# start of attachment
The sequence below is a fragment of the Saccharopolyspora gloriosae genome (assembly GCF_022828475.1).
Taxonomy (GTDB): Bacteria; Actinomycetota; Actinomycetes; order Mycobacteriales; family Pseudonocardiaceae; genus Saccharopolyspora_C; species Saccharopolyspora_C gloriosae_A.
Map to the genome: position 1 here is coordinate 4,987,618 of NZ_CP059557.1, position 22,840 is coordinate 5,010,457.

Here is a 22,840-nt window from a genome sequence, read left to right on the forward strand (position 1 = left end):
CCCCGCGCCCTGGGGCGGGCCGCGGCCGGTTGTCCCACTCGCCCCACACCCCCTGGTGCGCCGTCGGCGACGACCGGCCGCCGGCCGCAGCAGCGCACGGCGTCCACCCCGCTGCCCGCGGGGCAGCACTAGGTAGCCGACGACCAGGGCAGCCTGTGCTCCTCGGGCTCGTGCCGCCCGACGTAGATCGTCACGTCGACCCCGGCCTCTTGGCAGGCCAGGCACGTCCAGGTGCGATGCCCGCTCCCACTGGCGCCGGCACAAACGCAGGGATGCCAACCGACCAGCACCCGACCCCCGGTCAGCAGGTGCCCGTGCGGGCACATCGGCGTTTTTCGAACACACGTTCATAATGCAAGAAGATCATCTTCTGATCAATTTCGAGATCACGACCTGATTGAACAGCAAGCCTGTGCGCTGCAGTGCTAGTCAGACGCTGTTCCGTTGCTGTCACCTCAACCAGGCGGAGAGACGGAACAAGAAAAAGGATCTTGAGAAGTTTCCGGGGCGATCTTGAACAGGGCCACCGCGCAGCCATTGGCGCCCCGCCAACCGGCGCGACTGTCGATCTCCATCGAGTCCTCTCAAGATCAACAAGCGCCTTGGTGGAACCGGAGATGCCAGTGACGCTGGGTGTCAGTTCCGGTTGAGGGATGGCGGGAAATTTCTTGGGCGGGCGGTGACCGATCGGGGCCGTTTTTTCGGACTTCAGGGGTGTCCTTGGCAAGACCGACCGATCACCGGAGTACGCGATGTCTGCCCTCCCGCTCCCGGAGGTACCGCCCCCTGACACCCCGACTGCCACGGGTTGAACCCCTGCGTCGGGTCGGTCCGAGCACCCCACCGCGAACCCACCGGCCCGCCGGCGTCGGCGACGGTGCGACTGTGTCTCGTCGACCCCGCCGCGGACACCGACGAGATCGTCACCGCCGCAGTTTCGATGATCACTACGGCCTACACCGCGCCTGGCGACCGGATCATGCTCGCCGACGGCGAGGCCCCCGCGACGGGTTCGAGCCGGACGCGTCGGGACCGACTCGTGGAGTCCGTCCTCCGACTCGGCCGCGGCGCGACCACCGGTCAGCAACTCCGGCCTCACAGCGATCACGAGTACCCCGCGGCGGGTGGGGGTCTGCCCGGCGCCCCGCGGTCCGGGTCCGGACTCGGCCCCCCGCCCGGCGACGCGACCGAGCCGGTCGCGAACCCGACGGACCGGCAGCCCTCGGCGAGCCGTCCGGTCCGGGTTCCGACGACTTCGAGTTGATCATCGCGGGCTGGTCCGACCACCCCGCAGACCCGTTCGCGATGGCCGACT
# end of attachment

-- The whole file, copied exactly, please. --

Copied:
The sequence below is a fragment of the Saccharopolyspora gloriosae genome (assembly GCF_022828475.1).
Taxonomy (GTDB): Bacteria; Actinomycetota; Actinomycetes; order Mycobacteriales; family Pseudonocardiaceae; genus Saccharopolyspora_C; species Saccharopolyspora_C gloriosae_A.
Map to the genome: position 1 here is coordinate 4,987,618 of NZ_CP059557.1, position 22,840 is coordinate 5,010,457.

Here is a 22,840-nt window from a genome sequence, read left to right on the forward strand (position 1 = left end):
CCCCGCGCCCTGGGGCGGGCCGCGGCCGGTTGTCCCACTCGCCCCACACCCCCTGGTGCGCCGTCGGCGACGACCGGCCGCCGGCCGCAGCAGCGCACGGCGTCCACCCCGCTGCCCGCGGGGCAGCACTAGGTAGCCGACGACCAGGGCAGCCTGTGCTCCTCGGGCTCGTGCCGCCCGACGTAGATCGTCACGTCGACCCCGGCCTCTTGGCAGGCCAGGCACGTCCAGGTGCGATGCCCGCTCCCACTGGCGCCGGCACAAACGCAGGGATGCCAACCGACCAGCACCCGACCCCCGGTCAGCAGGTGCCCGTGCGGGCACATCGGCGTTTTTCGAACACACGTTCATAATGCAAGAAGATCATCTTCTGATCAATTTCGAGATCACGACCTGATTGAACAGCAAGCCTGTGCGCTGCAGTGCTAGTCAGACGCTGTTCCGTTGCTGTCACCTCAACCAGGCGGAGAGACGGAACAAGAAAAAGGATCTTGAGAAGTTTCCGGGGCGATCTTGAACAGGGCCACCGCGCAGCCATTGGCGCCCCGCCAACCGGCGCGACTGTCGATCTCCATCGAGTCCTCTCAAGATCAACAAGCGCCTTGGTGGAACCGGAGATGCCAGTGACGCTGGGTGTCAGTTCCGGTTGAGGGATGGCGGGAAATTTCTTGGGCGGGCGGTGACCGATCGGGGCCGTTTTTTCGGACTTCAGGGGTGTCCTTGGCAAGACCGACCGATCACCGGAGTACGCGATGTCTGCCCTCCCGCTCCCGGAGGTACCGCCCCCTGACACCCCGACTGCCACGGGTTGAACCCCTGCGTCGGGTCGGTCCGAGCACCCCACCGCGAACCCACCGGCCCGCCGGCGTCGGCGACGGTGCGACTGTGTCTCGTCGACCCCGCCGCGGACACCGACGAGATCGTCACCGCCGCAGTTTCGATGATCACTACGGCCTACACCGCGCCTGGCGACCGGATCATGCTCGCCGACGGCGAGGCCCCCGCGACGGGTTCGAGCCGGACGCGTCGGGACCGACTCGTGGAGTCCGTCCTCCGACTCGGCCGCGGCGCGACCACCGGTCAGCAACTCCGGCCTCACAGCGATCACGAGTACCCCGCGGCGGGTGGGGGTCTGCCCGGCGCCCCGCGGTCCGGGTCCGGACTCGGCCCCCCGCCCGGCGACGCGACCGAGCCGGTCGCGAACCCGACGGACCGGCAGCCCTCGGCGAGCCGTCCGGTCCGGGTTCCGACGACTTCGAGTTGATCATCGCGGGCTGGTCCGACCACCCCGCAGACCCGTTCGCGATGGCCGACT